It’s a pleasure to announce that our book, Minding Movies: Observations on the Art, Craft, and Business of Film , has just been published by the University of Chicago Press. In some ways, it’s a conventional academic item, since it collects revised versions of published essays with postscripts updating the contents. But it’s also unusual, because those essays were published not in journals or magazines, but on the internet, on this very site. And they remain available online even as the book comes out.
Why do this? After consultation with our editor at Chicago, Rodney Powell, we thought it would be worth trying. Rodney and John Tryneski were kind enough to suggest the possibility of such a book, and the Press has been something of a pioneer in this new genre. For one thing, a collection allows us to single out and recast pieces that typify what we try to do—to explore films and filmmaking in more depth and breadth than most websites do. Moreover, the site has become vast; at the end of February we posted our 400th entry. We surmise that many readers would prefer a selection of pieces that give the flavor of our ways of thinking. Just as important, publishing a batch of web essays in book form is an experiment we agreed was worth trying. Perhaps this way our sallies would find a new audience.
Minding Movies is one more step in our exploration of the ramifications of web publishing. In less than five years, two net novices have published at least half a million words online. To my surprise, this experience has changed how I think about research, publishing, and intellectual work in general.
From the beginning, this site was something of an experiment. I wondered certain things. Was our research of interest to people outside the realm of college film studies? Could we attract that wraith, the Intelligent General Reader? Could we adapt our methods of working and writing to the medium of the Internet? Do you write differently for scrolling rather than page-flipping? Can you master an informal style after forty years of academic harrumphs?
Back at the turn of the millennium, I started a modest website consisting simply of my vitae and a programmatic statement about studying film. Later I mounted essays that supplemented my books as they were being published. The site expanded slowly, adding two or three online essays a year. In late September of 2006, in response to a suggestion by an anonymous user of our textbook, Film Art: An Introduction, we launched a blog, which we added to my original website. At first we posted every few days, but in later years we typically have written one entry every week. When we visit film festivals, the pace picks up.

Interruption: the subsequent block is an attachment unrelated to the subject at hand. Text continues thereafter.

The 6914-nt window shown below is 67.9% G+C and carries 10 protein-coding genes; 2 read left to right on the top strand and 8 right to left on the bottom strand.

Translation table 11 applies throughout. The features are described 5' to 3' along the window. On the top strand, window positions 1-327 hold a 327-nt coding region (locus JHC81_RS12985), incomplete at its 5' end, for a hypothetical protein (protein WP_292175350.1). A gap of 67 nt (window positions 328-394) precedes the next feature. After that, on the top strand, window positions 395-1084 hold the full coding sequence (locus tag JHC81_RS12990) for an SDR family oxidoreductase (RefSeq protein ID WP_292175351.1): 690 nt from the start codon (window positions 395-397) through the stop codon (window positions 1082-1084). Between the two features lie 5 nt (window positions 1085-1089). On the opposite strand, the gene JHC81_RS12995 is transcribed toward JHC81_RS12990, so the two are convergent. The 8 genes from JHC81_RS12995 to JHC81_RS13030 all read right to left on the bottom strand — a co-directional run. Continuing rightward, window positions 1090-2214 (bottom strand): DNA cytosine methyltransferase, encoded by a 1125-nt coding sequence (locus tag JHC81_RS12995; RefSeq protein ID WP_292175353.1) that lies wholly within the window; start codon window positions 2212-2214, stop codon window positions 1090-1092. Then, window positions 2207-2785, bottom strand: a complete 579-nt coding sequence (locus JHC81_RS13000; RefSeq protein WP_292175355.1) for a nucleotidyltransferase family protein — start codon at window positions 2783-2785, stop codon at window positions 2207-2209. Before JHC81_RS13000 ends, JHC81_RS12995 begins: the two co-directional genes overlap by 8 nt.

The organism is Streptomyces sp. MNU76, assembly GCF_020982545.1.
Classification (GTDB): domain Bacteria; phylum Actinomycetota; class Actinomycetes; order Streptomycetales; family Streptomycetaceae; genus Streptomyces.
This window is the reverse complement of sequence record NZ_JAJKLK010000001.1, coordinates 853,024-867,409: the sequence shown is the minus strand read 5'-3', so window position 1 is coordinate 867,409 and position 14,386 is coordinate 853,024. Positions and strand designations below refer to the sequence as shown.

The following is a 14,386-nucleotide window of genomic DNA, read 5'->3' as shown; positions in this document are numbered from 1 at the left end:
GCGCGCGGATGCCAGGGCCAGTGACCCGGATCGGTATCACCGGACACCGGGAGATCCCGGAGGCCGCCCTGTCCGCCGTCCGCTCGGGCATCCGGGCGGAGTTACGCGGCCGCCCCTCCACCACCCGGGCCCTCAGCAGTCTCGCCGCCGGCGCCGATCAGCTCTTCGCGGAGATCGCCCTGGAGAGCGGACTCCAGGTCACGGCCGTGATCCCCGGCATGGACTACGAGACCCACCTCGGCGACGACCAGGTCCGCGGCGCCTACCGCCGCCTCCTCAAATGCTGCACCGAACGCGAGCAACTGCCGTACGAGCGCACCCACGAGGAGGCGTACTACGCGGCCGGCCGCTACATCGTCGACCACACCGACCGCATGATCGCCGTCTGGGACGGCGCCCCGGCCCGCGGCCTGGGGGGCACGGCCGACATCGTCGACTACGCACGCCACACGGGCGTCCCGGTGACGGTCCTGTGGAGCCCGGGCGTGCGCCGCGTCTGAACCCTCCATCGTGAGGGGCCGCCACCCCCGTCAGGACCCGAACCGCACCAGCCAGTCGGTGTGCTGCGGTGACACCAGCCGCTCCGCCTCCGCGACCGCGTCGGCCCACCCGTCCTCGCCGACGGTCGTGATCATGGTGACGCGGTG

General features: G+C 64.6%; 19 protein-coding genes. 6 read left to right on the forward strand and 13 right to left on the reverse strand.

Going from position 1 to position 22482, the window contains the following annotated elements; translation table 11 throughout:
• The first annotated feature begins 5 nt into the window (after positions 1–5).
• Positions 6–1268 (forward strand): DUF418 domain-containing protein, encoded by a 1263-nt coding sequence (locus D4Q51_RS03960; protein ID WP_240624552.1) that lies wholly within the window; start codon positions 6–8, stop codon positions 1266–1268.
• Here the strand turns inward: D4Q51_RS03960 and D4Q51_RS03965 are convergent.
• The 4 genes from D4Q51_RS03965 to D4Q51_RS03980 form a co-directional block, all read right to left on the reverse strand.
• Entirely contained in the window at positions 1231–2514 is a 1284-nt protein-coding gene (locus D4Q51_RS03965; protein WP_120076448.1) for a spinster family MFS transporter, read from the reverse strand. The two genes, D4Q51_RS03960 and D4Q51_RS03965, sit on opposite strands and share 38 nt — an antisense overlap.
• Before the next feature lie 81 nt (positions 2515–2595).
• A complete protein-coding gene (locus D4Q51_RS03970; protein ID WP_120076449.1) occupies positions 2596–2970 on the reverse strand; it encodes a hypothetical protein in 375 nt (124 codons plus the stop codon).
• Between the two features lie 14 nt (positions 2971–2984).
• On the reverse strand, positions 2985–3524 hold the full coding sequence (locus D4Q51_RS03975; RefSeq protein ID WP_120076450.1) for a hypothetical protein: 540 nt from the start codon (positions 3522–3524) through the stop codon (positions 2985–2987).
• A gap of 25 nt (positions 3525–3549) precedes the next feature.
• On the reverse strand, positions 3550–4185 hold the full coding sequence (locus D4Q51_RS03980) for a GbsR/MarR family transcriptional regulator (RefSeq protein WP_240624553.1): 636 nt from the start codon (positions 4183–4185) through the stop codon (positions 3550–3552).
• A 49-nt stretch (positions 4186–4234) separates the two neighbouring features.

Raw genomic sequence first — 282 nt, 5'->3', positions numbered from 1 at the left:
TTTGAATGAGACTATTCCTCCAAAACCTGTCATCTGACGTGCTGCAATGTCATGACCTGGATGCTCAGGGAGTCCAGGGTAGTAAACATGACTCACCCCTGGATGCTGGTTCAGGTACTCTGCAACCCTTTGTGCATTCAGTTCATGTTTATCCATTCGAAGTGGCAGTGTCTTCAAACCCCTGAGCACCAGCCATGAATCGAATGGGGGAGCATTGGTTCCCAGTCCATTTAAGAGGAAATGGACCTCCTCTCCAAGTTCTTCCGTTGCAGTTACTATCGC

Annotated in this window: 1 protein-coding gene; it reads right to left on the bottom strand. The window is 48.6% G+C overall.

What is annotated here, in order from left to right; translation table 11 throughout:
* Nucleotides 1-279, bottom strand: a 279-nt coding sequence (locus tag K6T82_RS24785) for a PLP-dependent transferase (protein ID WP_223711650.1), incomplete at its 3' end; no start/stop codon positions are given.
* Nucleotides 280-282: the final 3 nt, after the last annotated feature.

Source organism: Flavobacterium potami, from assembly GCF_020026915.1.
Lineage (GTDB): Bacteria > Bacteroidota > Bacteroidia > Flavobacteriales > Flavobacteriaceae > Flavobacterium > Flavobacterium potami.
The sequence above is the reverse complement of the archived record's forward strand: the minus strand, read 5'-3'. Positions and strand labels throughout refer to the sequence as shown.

We haven’t neglected the website, though. There we have republished published essays and items from out-of-print editions of Film Art. Eventually we put up the entirety of Kristin’s 1985, long-out-of-print book Exporting Entertainment. The combination of the original site and the blog gradually became a fairly monumental thing.
In part, the blog was an effort to amplify and extend the work of our textbooks, particularly Film Art. Hence the site was originally called “Observations on film art and Film Art.” But rather quickly the blog took on a life of its own. For me, as a recent retiree, it has become something of a substitute for my teaching, a way for me to try to communicate my ideas, old and new, to a receptive audience. The site, blog plus essays, functions rather like a self-published magazine, in which we can write about whatever we find curious or compelling in the world of cinema.
We found that our research has proven of interest to a surprisingly large audience. Last week, the site’s total lifetime pageloads surpassed three million. We have had nearly two million unique visitors and almost half a million returning visitors. So far this year, we’ve been very encouraged by the attention given to Kristin’s two entries on the prospects for 3-D (here and here ), my entry  on eye behavior in The Social Network, and above all Tim Smith’s guest blog  on his eye-scanning experiments. Tim’s striking videos were downloaded, from our site and others that picked them up, over 720,000 times in ten days.
What about our working and writing methods? Could we adjust to the constraints and opportunities of the Net? Here the main arena was the blog. It began with festival communiqués from our ever-popular destination, Vancouver, but shortly it turned into something else. The occasion of a screening or lecture spiraled into a consideration of more general issues. A philosophers’ conference  teased me into trying to explain some aesthetic questions that had relevance to film. The release of The Departed  led me to reflect on some broader aspects of Scorsese’s career, with results that some readers took issue with.